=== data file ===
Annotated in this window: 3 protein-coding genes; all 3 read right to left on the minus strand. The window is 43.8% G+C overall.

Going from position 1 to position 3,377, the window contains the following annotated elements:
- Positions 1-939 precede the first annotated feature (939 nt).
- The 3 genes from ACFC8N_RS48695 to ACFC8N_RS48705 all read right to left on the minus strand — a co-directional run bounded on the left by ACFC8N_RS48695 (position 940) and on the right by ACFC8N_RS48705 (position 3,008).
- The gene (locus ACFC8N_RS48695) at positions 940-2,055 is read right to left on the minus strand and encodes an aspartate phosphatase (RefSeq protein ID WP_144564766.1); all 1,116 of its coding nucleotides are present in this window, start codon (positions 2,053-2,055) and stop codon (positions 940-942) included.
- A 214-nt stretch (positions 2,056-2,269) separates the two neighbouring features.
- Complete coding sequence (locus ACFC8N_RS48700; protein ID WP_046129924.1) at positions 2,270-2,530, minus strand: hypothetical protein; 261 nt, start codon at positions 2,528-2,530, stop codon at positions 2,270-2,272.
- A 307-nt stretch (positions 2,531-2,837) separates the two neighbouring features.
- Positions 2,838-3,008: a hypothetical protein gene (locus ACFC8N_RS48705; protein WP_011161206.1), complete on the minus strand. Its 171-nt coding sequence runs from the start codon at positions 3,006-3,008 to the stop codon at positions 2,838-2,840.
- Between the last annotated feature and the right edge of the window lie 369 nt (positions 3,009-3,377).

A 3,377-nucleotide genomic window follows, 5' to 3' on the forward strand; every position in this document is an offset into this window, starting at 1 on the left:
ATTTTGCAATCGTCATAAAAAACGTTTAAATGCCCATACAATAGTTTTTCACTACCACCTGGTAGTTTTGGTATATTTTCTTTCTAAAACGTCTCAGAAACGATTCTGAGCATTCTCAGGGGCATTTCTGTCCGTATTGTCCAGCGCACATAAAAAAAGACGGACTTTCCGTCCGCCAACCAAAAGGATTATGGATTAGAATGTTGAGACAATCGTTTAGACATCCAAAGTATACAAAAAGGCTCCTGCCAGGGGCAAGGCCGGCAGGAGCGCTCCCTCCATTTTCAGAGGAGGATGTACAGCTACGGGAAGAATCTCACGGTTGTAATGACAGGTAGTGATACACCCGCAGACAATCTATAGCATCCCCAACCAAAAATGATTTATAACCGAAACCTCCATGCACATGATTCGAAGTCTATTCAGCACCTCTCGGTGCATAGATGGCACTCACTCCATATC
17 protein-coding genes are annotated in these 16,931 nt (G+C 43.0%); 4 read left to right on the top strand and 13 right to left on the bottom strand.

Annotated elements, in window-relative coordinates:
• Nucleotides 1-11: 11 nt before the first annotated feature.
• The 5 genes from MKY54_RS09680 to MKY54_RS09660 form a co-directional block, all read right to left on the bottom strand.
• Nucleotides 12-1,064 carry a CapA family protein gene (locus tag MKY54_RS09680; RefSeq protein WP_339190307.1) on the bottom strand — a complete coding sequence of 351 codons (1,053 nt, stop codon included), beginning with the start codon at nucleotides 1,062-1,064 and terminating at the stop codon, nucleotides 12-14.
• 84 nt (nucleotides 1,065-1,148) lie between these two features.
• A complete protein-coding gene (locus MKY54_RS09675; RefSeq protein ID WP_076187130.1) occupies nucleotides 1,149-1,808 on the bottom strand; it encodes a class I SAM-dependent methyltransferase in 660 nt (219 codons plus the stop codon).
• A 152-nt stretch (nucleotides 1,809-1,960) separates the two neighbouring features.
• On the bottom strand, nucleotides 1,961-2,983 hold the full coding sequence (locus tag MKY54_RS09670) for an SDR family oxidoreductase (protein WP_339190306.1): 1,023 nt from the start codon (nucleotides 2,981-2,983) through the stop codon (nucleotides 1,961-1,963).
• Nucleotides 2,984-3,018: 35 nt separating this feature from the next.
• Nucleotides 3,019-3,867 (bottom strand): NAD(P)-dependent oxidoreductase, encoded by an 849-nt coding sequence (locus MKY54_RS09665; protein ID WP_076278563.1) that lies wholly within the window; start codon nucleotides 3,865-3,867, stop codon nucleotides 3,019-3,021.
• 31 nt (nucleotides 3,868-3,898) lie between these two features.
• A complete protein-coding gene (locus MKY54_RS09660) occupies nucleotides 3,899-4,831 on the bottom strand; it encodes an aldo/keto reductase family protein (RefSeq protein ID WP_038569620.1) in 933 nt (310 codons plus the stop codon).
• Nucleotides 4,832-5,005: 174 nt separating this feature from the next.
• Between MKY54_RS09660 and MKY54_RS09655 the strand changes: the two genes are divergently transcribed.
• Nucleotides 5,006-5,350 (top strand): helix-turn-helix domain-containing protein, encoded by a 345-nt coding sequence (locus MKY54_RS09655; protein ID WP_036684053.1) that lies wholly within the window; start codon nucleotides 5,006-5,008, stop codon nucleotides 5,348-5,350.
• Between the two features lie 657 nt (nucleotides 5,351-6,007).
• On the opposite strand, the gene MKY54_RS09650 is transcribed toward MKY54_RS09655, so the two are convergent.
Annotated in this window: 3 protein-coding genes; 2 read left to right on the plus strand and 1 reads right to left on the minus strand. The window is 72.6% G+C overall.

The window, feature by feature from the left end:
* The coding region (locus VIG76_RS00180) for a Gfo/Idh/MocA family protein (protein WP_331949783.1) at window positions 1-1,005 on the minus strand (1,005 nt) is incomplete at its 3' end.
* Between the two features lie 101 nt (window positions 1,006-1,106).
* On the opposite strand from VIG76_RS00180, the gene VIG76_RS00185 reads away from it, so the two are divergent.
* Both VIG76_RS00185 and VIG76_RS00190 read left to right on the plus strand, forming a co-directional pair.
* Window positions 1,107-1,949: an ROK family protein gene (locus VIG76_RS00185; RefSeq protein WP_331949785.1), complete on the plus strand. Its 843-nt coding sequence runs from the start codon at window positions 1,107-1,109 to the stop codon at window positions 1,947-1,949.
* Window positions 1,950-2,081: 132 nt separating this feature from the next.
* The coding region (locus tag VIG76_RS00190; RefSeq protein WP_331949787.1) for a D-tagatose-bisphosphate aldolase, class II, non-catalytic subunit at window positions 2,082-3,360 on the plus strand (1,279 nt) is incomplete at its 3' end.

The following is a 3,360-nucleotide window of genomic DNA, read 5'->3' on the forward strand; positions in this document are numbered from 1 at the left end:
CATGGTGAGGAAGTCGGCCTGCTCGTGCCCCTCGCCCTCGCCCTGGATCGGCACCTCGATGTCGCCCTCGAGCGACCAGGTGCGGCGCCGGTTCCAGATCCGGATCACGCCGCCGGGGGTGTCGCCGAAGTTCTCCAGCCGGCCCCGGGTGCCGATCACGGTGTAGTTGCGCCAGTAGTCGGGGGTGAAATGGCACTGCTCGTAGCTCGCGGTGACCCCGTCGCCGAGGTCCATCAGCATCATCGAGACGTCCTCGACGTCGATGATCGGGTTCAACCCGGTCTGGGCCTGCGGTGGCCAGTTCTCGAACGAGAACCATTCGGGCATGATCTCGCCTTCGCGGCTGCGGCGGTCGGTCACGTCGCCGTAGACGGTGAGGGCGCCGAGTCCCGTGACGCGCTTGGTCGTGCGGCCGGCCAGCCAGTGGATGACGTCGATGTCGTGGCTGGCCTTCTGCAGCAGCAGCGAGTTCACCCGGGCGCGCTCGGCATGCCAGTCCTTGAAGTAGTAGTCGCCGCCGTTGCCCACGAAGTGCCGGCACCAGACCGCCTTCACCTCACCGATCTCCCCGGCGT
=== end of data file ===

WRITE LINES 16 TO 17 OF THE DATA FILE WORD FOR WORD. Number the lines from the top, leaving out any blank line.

• The 5 genes from MKY54_RS09680 to MKY54_RS09660 form a co-directional block, all read right to left on the bottom strand.
• Nucleotides 12-1,064 carry a CapA family protein gene (locus tag MKY54_RS09680; RefSeq protein WP_339190307.1) on the bottom strand — a complete coding sequence of 351 codons (1,053 nt, stop codon included), beginning with the start codon at nucleotides 1,062-1,064 and terminating at the stop codon, nucleotides 12-14.